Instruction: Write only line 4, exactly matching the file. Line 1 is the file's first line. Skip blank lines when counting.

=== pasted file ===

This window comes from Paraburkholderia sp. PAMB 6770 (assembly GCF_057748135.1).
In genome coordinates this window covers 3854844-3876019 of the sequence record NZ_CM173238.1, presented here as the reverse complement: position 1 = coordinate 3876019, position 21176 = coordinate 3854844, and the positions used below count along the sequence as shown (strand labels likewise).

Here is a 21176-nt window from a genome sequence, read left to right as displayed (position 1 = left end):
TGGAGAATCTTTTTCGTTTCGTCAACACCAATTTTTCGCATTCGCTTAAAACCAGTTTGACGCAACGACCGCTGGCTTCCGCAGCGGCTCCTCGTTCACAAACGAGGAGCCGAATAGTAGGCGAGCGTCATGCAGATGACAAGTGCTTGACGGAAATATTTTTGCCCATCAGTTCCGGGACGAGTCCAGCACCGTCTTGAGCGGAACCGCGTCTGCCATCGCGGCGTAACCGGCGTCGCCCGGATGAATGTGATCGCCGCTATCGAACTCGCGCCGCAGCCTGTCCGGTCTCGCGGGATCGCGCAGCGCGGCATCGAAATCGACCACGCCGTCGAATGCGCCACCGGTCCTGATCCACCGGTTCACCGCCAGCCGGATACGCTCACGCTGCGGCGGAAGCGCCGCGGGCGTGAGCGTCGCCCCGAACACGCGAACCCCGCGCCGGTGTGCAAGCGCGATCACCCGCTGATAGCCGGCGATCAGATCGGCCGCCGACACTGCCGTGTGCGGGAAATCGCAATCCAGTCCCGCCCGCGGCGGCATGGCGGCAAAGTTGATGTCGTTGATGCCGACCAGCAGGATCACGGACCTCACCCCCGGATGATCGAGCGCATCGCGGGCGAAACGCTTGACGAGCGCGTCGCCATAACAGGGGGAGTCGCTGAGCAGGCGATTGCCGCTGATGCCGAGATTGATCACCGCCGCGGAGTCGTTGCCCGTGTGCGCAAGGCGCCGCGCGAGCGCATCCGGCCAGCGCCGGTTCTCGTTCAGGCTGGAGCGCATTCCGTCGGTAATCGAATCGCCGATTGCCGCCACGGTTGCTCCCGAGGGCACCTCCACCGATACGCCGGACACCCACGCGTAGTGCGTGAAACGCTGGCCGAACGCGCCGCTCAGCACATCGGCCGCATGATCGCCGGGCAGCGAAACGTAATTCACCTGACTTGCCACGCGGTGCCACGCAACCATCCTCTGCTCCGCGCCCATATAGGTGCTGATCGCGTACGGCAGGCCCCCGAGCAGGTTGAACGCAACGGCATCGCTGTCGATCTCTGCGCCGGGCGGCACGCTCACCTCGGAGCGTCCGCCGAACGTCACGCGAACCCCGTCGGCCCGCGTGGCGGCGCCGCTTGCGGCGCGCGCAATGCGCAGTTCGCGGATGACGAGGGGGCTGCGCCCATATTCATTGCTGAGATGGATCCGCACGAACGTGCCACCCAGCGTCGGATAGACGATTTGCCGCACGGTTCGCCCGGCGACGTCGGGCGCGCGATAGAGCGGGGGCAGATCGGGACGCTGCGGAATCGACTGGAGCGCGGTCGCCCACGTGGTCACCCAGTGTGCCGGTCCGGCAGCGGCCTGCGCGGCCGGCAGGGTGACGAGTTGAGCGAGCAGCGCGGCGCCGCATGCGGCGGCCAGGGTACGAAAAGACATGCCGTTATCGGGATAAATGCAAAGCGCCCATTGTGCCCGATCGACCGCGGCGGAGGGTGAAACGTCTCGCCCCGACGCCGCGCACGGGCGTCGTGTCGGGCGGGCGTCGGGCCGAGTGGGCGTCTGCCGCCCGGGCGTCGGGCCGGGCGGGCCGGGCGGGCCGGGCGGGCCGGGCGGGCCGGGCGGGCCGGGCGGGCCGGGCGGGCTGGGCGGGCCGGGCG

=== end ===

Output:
TGGAGAATCTTTTTCGTTTCGTCAACACCAATTTTTCGCATTCGCTTAAAACCAGTTTGACGCAACGACCGCTGGCTTCCGCAGCGGCTCCTCGTTCACAAACGAGGAGCCGAATAGTAGGCGAGCGTCATGCAGATGACAAGTGCTTGACGGAAATATTTTTGCCCATCAGTTCCGGGACGAGTCCAGCACCGTCTTGAGCGGAACCGCGTCTGCCATCGCGGCGTAACCGGCGTCGCCCGGATGAATGTGATCGCCGCTATCGAACTCGCGCCGCAGCCTGTCCGGTCTCGCGGGATCGCGCAGCGCGGCATCGAAATCGACCACGCCGTCGAATGCGCCACCGGTCCTGATCCACCGGTTCACCGCCAGCCGGATACGCTCACGCTGCGGCGGAAGCGCCGCGGGCGTGAGCGTCGCCCCGAACACGCGAACCCCGCGCCGGTGTGCAAGCGCGATCACCCGCTGATAGCCGGCGATCAGATCGGCCGCCGACACTGCCGTGTGCGGGAAATCGCAATCCAGTCCCGCCCGCGGCGGCATGGCGGCAAAGTTGATGTCGTTGATGCCGACCAGCAGGATCACGGACCTCACCCCCGGATGATCGAGCGCATCGCGGGCGAAACGCTTGACGAGCGCGTCGCCATAACAGGGGGAGTCGCTGAGCAGGCGATTGCCGCTGATGCCGAGATTGATCACCGCCGCGGAGTCGTTGCCCGTGTGCGCAAGGCGCCGCGCGAGCGCATCCGGCCAGCGCCGGTTCTCGTTCAGGCTGGAGCGCATTCCGTCGGTAATCGAATCGCCGATTGCCGCCACGGTTGCTCCCGAGGGCACCTCCACCGATACGCCGGACACCCACGCGTAGTGCGTGAAACGCTGGCCGAACGCGCCGCTCAGCACATCGGCCGCATGATCGCCGGGCAGCGAAACGTAATTCACCTGACTTGCCACGCGGTGCCACGCAACCATCCTCTGCTCCGCGCCCATATAGGTGCTGATCGCGTACGGCAGGCCCCCGAGCAGGTTGAACGCAACGGCATCGCTGTCGATCTCTGCGCCGGGCGGCACGCTCACCTCGGAGCGTCCGCCGAACGTCACGCGAACCCCGTCGGCCCGCGTGGCGGCGCCGCTTGCGGCGCGCGCAATGCGCAGTTCGCGGATGACGAGGGGGCTGCGCCCATATTCATTGCTGAGATGGATCCGCACGAACGTGCCACCCAGCGTCGGATAGACGATTTGCCGCACGGTTCGCCCGGCGACGTCGGGCGCGCGATAGAGCGGGGGCAGATCGGGACGCTGCGGAATCGACTGGAGCGCGGTCGCCCACGTGGTCACCCAGTGTGCCGGTCCGGCAGCGGCCTGCGCGGCCGGCAGGGTGACGAGTTGAGCGAGCAGCGCGGCGCCGCATGCGGCGGCCAGGGTACGAAAAGACATGCCGTTATCGGGATAAATGCAAAGCGCCCATTGTGCCCGATCGACCGCGGCGGAGGGTGAAACGTCTCGCCCCGACGCCGCGCACGGGCGTCGTGTCGGGCGGGCGTCGGGCCGAGTGGGCGTCTGCCGCCCGGGCGTCGGGCCGGGCGGGCCGGGCGGGCCGGGCGGGCCGGGCGGGCCGGGCGGGCCGGGCGGGCCGGGCGGGCTGGGCGGGCCGGGCG